Bugs, Books, and Buildings; Summer Happenings on the UM Campus
KGVO News spoke to UM’s Director of Strategic Communications Dave Kuntz who first pointed out a part of the university that has been here for the past 126 years; the Philip L. Wright Zoological Museum.
We'll Start with the Bugs and the Zoological Museum
"We have a lot of hidden treasures on our campus with one of those being the Philip Wright zoological museum,” began Kuntz. “This is a museum that's almost as old as the entire university. It's now in its 126th year of operation, and it has over 22,000 specimens that range from animals that are familiar here in western Montana to other things from across the world to insects and kangaroos and pelicans. But it really is Montana's primary home for zoological museum education and outreach.”
Kuntz said construction continues at a furious pace all over the campus.
There are Huge Cranes all over Campus with the Construction
“As anyone who's been on campus lately knows from the sight of the cranes, how much infrastructure improvement and construction is happening on campus,” he said. “When students come back in August they’ll be near the completion of the Montana Museum of Art and Culture, which is over on the north end of campus by the Adams Center, which is one of our oldest museums, but it's never had a permanent home. And along with that, we'll be able to extend Memorial Row all the way down from where it ends at now, by McGill Hall, all the way to the footbridge over the Clark Fork River.”
One of the projects still in the planning stages is the new W.R. Franke School of Forestry.
“The work on the forestry building is largely underway,” he said. “We're out fundraising to get across the final finish line. We did get $25 million from the state of Montana to help with that construction which will help us procure all the wood that's going to be needed to build a 60,000-square-foot building entirely out of Montana Douglas Fir. We're very excited about that, but we're still a little bit away from being able to break ground and get that project going.”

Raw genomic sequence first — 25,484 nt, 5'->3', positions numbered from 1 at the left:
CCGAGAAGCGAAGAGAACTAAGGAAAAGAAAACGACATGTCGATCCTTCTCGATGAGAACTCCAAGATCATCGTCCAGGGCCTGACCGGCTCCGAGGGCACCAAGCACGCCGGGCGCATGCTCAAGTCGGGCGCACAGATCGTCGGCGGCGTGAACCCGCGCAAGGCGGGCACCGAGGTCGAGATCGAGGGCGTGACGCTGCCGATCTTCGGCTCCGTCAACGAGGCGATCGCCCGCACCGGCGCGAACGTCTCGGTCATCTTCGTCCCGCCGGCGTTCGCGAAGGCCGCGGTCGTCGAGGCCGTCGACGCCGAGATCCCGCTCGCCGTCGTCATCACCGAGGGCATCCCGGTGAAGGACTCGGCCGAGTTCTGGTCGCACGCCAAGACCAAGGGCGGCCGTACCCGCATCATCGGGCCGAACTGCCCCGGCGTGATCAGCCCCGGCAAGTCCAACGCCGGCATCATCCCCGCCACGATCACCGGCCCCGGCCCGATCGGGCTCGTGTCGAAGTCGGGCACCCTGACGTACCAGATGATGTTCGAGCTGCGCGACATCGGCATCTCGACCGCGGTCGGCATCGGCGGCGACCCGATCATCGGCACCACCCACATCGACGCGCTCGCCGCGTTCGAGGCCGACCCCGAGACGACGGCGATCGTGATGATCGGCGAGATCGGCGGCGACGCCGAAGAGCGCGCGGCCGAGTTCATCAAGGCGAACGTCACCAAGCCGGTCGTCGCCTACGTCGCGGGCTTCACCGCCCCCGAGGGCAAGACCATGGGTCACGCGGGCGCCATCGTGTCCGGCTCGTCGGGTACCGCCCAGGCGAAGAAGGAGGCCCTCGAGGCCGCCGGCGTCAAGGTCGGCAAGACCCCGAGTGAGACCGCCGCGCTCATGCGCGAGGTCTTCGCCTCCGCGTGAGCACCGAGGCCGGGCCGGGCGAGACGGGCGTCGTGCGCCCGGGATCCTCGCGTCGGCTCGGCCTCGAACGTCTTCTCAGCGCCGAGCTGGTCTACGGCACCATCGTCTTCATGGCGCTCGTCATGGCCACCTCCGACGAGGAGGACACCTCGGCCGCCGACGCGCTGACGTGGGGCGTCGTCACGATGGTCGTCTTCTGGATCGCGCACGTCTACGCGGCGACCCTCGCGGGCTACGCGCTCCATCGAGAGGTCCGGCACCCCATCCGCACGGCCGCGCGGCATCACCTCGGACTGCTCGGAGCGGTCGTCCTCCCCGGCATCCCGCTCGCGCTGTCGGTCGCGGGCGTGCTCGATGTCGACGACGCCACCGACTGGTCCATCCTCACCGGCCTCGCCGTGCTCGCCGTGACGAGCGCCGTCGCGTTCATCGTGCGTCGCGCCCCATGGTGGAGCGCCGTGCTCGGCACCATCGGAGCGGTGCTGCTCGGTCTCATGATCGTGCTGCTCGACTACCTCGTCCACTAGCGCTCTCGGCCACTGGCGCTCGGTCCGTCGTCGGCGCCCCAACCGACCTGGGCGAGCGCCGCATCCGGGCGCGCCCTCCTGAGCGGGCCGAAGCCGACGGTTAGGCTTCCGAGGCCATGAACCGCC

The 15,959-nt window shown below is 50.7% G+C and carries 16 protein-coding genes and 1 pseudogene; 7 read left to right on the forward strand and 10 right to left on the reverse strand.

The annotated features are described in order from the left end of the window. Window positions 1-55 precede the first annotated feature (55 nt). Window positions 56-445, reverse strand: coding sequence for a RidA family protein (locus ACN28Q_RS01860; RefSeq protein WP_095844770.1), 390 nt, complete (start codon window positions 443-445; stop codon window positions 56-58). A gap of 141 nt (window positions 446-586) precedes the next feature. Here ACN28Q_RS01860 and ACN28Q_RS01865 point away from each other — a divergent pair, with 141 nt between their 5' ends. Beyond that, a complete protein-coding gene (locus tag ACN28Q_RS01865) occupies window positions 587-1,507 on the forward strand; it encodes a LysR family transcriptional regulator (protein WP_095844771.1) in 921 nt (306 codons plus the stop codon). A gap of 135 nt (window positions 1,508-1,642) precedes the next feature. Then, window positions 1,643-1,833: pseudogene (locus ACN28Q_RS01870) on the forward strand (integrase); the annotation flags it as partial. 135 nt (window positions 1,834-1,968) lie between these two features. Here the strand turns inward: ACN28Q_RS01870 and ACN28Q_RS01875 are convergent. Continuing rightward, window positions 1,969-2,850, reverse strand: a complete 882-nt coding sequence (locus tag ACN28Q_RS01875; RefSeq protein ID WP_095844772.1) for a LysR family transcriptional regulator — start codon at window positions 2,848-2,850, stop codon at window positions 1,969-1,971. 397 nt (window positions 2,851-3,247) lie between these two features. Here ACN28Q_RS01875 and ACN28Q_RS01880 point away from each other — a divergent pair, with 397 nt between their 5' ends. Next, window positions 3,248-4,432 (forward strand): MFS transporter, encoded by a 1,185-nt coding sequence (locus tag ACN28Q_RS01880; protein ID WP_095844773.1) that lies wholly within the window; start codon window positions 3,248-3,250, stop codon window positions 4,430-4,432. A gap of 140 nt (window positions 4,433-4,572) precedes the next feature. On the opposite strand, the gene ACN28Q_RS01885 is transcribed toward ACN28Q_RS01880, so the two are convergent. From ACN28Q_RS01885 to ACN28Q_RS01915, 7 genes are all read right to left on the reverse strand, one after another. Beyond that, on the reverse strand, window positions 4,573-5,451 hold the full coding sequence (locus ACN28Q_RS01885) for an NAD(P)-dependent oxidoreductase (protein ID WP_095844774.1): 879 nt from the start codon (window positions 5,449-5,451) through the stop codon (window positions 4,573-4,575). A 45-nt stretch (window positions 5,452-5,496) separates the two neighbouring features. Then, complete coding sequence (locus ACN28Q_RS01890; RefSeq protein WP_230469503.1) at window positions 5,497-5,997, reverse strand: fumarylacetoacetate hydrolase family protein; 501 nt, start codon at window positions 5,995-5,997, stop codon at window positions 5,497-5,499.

College Enrollment is Down But Kuntz says UM is Holding its Own
Kuntz acknowledged the fact that college enrollment is down across the board, but UM is holding its own in recruiting the next freshman class.
“We've just seen what's called a demographic cliff-hanging before us where just a lot of families stopped having the higher number of kids during the great recession, and as those students get to be high school and college age, we see those demographics impact our recruiting,” he said. “That being said, we're really optimistic about bringing another large freshman class to campus here in August, our applications are up again, meaning we had more students applying to the University of Montana than we did a year ago. And now it's really our responsibility to make sure that many of those students who are here on the fence and making a last-minute decision that we're making the strongest case possible that the University of Montana will be their home for the next four years.”
New student orientation will get underway the week of August 21-25, with classes beginning on Monday, August 28.